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Joint Comm. on Fish Protection. Report, 1831
Senate No. 22 The Committee on Fisheries of both houses studied several petitions about protecting fisheries from strangers and over harvesting of
shellfish. The issue revolved around jurisdiction. Did a state have jurisdiction over its coastal waters or was it a federal responsibility? How far
out did the limit go? The Committees considered ancient and modern opinions and court cases. Most of these felt that either the distance of a
cannon shot or the distance of a marine league marked the limit of a country's jurisdiction. What about a state's standing to regulate fisheries in what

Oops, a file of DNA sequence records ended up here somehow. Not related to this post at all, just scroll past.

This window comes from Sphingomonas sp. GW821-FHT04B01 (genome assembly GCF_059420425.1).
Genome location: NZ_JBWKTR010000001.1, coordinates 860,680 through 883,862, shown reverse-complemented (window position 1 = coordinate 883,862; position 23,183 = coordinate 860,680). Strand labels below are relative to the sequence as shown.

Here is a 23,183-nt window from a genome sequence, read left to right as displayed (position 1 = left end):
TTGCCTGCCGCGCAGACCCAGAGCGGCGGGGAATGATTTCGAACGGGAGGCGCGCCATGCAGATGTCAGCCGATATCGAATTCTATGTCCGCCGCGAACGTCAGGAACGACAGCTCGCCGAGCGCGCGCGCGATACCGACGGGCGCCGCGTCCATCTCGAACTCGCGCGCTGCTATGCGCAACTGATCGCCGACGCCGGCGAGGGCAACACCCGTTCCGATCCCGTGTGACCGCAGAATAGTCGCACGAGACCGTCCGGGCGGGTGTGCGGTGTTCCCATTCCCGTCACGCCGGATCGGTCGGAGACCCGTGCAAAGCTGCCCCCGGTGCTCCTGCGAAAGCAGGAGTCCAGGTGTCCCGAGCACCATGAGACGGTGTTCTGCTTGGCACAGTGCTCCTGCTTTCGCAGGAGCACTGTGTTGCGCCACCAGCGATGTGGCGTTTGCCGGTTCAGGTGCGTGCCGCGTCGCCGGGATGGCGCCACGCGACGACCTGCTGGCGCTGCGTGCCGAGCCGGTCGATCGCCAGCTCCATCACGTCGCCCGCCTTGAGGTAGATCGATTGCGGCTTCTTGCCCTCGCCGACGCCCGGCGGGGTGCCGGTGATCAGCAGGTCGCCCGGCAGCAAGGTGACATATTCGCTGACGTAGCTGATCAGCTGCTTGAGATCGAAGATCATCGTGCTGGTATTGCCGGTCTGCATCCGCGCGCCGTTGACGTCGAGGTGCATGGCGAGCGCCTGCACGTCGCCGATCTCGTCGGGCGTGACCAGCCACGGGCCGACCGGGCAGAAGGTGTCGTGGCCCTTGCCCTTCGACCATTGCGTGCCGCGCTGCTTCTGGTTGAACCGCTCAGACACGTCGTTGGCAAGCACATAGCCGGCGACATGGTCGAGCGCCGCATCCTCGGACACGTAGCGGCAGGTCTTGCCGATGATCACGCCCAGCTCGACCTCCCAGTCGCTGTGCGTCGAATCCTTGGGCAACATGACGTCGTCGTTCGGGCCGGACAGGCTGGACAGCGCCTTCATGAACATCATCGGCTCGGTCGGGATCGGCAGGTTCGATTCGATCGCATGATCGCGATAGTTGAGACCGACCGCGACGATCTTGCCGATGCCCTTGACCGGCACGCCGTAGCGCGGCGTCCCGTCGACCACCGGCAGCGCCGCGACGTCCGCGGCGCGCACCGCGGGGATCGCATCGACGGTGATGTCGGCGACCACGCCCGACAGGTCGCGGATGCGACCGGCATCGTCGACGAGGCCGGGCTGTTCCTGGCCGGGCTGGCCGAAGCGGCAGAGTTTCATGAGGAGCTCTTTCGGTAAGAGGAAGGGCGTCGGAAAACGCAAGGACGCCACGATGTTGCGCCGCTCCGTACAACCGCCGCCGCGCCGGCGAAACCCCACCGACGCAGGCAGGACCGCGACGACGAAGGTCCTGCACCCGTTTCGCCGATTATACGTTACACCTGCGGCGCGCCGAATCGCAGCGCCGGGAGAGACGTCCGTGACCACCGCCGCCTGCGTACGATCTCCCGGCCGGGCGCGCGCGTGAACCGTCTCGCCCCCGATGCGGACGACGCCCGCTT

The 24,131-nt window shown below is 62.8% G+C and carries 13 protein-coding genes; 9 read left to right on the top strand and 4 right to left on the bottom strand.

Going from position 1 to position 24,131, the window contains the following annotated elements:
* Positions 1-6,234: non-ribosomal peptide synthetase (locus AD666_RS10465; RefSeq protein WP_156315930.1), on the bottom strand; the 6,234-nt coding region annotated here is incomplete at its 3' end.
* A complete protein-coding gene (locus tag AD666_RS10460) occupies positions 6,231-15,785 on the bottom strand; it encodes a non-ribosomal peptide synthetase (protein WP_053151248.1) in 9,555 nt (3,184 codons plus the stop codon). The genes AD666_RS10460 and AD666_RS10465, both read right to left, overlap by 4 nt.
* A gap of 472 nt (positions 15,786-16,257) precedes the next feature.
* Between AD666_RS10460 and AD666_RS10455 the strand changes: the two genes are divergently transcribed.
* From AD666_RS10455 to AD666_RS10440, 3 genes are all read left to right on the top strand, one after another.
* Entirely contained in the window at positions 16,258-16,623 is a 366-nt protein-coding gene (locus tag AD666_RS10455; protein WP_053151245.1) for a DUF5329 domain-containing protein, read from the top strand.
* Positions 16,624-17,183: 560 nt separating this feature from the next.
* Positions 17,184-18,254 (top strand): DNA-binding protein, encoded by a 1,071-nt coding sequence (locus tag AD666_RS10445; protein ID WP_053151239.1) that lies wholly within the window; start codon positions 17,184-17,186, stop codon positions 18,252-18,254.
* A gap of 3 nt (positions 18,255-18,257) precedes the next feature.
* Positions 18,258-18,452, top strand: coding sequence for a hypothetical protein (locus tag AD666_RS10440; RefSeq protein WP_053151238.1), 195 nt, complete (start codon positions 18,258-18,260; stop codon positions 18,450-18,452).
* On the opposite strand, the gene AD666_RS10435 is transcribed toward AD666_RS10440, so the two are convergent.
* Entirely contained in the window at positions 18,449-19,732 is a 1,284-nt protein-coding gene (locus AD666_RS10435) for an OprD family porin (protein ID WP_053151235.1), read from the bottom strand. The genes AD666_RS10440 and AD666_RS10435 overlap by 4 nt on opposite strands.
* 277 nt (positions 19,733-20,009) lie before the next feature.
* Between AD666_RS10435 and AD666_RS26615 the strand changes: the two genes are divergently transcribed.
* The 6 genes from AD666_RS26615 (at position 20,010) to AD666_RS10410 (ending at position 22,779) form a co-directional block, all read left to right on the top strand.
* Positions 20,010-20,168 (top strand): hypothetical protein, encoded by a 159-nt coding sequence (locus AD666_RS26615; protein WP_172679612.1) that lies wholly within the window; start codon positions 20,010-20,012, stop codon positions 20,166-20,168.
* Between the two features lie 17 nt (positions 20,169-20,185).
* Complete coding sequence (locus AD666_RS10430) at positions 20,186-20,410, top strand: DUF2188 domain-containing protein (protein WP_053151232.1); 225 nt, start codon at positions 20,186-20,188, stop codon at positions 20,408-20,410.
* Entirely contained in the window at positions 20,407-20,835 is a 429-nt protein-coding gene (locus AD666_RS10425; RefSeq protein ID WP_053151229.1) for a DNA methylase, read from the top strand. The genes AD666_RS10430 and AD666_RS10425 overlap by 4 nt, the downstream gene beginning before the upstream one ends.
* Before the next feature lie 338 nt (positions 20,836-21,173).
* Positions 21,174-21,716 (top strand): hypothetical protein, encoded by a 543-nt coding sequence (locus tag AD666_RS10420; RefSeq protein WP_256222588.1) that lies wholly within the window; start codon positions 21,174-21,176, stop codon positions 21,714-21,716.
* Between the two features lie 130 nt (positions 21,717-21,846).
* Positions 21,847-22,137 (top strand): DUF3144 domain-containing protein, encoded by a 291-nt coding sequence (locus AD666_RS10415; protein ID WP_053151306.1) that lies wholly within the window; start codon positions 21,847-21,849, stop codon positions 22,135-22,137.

had always been considered open water? That question had not been answered. The Committees decided it could not recommend a bill on the subject
because it might lead to retaliation from other states. Shellfish, specifically oysters, were viewed in a different light. Oysters were attached to the
land and it made sense to call that state land and legislate in the state's best interest for that resource. However, the current law was very harsh
and needed revision; the Committees recommended consideration in the next session. (Digitized from a microfilm copy of title originally held by the
Massachusetts State Library).
Title:   The committee of both Houses on the fisheries to whom were referred the petitions of Jabez and Davis and others, and William Cottle and others, "praying that a law may be enacted for the protection of the fish on the coasts of the Commonwealth against strangers."
OCLC Number:   1393032879
Available Volumes
NameFiche CountOnlinePaper Backup
Vol. 1YesNo